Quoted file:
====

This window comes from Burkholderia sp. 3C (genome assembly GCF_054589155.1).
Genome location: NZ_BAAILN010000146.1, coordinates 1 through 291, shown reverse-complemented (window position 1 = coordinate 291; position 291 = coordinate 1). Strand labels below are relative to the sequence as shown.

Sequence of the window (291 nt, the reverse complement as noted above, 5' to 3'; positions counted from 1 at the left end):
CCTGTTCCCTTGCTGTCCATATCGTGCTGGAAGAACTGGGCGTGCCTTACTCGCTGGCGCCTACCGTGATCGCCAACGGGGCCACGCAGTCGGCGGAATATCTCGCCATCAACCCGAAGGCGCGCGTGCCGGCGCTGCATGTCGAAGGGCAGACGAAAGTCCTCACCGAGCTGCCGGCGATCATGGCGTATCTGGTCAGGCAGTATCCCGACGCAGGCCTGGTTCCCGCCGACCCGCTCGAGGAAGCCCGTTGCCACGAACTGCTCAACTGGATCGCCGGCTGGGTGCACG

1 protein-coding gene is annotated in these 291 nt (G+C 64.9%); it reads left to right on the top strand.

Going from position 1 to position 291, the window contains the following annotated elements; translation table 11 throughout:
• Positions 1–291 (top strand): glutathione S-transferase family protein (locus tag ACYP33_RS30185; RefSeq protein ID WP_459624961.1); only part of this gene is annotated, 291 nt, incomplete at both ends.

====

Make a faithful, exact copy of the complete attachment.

This window comes from Burkholderia sp. 3C (genome assembly GCF_054589155.1).
Genome location: NZ_BAAILN010000146.1, coordinates 1 through 291, shown reverse-complemented (window position 1 = coordinate 291; position 291 = coordinate 1). Strand labels below are relative to the sequence as shown.

Sequence of the window (291 nt, the reverse complement as noted above, 5' to 3'; positions counted from 1 at the left end):
CCTGTTCCCTTGCTGTCCATATCGTGCTGGAAGAACTGGGCGTGCCTTACTCGCTGGCGCCTACCGTGATCGCCAACGGGGCCACGCAGTCGGCGGAATATCTCGCCATCAACCCGAAGGCGCGCGTGCCGGCGCTGCATGTCGAAGGGCAGACGAAAGTCCTCACCGAGCTGCCGGCGATCATGGCGTATCTGGTCAGGCAGTATCCCGACGCAGGCCTGGTTCCCGCCGACCCGCTCGAGGAAGCCCGTTGCCACGAACTGCTCAACTGGATCGCCGGCTGGGTGCACG

1 protein-coding gene is annotated in these 291 nt (G+C 64.9%); it reads left to right on the top strand.

Going from position 1 to position 291, the window contains the following annotated elements; translation table 11 throughout:
• Positions 1–291 (top strand): glutathione S-transferase family protein (locus tag ACYP33_RS30185; RefSeq protein ID WP_459624961.1); only part of this gene is annotated, 291 nt, incomplete at both ends.